Does Financial Liberalization Spur Growth?
We show that equity market liberalizations, on average, lead to a one percent increase in annual real economic growth over a five-year period. The liberalization effect is not spuriously accounted for by macro-economic reforms and does not reflect a business cycle effect. Although financial liberalizations further financial development, measures of financial development fail to fully drive out the liberalization effect. The investment/GDP ratio increases post liberalization, with the investment partially financed by foreign capital inducing worsened trade balances. Differentiating across liberalizing countries, a large secondary school enrollment, a small government sector and an Anglo-Saxon legal system tend to enhance the liberalization effect. Finally, the conditional convergence effect is larger once financial liberalization is accounted for.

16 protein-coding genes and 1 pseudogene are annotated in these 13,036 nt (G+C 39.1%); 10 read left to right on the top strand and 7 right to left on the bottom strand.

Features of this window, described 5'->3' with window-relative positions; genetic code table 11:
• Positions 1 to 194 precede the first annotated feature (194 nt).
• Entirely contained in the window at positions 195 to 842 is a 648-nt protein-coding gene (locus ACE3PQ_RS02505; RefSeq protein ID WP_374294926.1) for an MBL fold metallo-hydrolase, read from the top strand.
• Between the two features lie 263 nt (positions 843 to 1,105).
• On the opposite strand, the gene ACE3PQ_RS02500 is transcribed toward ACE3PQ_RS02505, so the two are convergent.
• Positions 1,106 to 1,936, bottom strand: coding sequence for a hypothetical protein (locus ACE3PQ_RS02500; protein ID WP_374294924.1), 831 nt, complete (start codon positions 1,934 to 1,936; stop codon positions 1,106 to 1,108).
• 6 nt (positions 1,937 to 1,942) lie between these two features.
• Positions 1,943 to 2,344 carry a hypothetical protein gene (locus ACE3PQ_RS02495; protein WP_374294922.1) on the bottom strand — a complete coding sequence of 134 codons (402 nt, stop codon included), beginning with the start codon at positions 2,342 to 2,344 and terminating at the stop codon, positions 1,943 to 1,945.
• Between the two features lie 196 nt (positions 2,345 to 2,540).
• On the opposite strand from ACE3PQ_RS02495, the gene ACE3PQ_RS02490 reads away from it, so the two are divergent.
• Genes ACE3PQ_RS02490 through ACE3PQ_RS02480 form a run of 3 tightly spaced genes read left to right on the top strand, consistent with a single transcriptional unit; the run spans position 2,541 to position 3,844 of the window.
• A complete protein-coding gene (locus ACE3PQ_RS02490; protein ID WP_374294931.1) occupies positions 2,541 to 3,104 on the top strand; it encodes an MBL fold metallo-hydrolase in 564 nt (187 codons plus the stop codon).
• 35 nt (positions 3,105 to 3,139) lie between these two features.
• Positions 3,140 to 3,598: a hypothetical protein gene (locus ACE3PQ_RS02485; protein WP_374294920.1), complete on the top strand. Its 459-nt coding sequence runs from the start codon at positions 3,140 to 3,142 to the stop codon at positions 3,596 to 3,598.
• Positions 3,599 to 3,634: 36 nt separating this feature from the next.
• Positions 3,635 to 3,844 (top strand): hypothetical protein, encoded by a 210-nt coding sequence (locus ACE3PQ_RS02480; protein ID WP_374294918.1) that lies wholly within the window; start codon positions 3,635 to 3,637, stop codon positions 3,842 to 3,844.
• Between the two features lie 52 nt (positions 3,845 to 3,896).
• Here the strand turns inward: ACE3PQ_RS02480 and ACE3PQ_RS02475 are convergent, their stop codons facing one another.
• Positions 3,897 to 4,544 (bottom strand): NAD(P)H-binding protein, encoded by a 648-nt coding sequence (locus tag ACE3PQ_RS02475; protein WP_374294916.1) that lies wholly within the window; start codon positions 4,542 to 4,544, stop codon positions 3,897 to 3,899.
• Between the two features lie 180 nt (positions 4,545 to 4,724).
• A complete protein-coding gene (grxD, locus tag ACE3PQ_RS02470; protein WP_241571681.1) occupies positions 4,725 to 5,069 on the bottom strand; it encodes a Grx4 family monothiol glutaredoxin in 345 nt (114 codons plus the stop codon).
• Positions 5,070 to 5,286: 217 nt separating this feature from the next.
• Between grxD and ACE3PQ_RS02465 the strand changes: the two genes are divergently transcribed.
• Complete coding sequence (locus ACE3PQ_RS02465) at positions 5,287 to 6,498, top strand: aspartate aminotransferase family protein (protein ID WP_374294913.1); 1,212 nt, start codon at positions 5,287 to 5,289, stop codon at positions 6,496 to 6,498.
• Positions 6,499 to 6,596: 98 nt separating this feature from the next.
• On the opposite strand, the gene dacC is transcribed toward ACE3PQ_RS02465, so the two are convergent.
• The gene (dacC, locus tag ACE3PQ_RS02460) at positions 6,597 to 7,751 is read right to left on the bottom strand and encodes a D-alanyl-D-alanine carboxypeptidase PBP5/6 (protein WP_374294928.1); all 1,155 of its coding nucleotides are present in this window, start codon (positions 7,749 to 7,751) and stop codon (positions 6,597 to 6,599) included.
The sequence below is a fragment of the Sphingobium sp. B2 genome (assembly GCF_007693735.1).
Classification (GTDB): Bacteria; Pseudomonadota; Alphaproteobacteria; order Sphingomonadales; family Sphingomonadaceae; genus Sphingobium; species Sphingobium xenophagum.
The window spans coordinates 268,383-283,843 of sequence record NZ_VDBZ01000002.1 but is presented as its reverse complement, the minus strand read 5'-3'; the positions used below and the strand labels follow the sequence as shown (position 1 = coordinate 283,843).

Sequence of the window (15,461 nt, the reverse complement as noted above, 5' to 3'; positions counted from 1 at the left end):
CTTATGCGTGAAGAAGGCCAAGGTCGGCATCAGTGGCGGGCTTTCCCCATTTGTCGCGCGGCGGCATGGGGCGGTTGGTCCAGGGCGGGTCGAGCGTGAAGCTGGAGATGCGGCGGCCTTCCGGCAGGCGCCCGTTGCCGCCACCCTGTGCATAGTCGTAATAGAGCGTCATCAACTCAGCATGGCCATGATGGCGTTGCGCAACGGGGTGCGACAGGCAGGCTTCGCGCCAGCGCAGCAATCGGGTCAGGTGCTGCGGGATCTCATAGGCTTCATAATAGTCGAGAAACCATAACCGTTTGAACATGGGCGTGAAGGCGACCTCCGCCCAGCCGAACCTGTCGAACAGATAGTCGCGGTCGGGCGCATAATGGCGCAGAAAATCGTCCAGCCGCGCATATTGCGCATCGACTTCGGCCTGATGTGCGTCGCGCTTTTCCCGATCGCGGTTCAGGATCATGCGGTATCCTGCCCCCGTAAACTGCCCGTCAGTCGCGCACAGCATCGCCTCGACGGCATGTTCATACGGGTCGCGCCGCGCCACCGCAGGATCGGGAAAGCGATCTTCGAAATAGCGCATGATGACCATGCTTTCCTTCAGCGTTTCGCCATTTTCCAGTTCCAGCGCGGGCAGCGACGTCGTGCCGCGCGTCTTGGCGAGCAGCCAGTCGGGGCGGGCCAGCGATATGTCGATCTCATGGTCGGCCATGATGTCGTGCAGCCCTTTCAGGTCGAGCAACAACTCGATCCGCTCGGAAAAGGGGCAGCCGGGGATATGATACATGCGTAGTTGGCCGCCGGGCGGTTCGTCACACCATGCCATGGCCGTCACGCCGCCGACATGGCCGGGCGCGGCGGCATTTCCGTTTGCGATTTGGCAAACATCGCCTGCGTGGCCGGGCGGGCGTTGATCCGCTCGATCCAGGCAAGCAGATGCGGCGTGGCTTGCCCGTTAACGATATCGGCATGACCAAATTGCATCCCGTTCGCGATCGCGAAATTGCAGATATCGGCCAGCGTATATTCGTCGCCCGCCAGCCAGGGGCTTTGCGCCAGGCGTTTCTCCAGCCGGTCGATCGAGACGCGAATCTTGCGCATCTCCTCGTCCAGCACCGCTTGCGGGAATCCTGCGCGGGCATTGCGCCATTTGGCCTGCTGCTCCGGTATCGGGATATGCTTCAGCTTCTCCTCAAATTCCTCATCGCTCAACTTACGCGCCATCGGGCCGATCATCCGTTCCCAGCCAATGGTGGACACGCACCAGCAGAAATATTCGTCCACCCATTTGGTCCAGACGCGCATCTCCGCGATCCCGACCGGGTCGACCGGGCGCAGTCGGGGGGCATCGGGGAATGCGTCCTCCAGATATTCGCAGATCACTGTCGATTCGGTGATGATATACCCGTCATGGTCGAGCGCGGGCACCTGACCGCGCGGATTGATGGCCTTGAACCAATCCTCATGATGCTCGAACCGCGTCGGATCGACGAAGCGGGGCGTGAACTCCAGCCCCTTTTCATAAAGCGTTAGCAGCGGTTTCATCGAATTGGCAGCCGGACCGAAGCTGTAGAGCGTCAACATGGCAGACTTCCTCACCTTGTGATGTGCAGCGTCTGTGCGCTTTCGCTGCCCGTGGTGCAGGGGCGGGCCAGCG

- In a large sample of countries over a period since 1980, financial liberalization leads to a one percent increase on average in a country...
Journal of Financial Economics, Vol. 77, no. 1 (July 2005): 3-55 citation courtesy of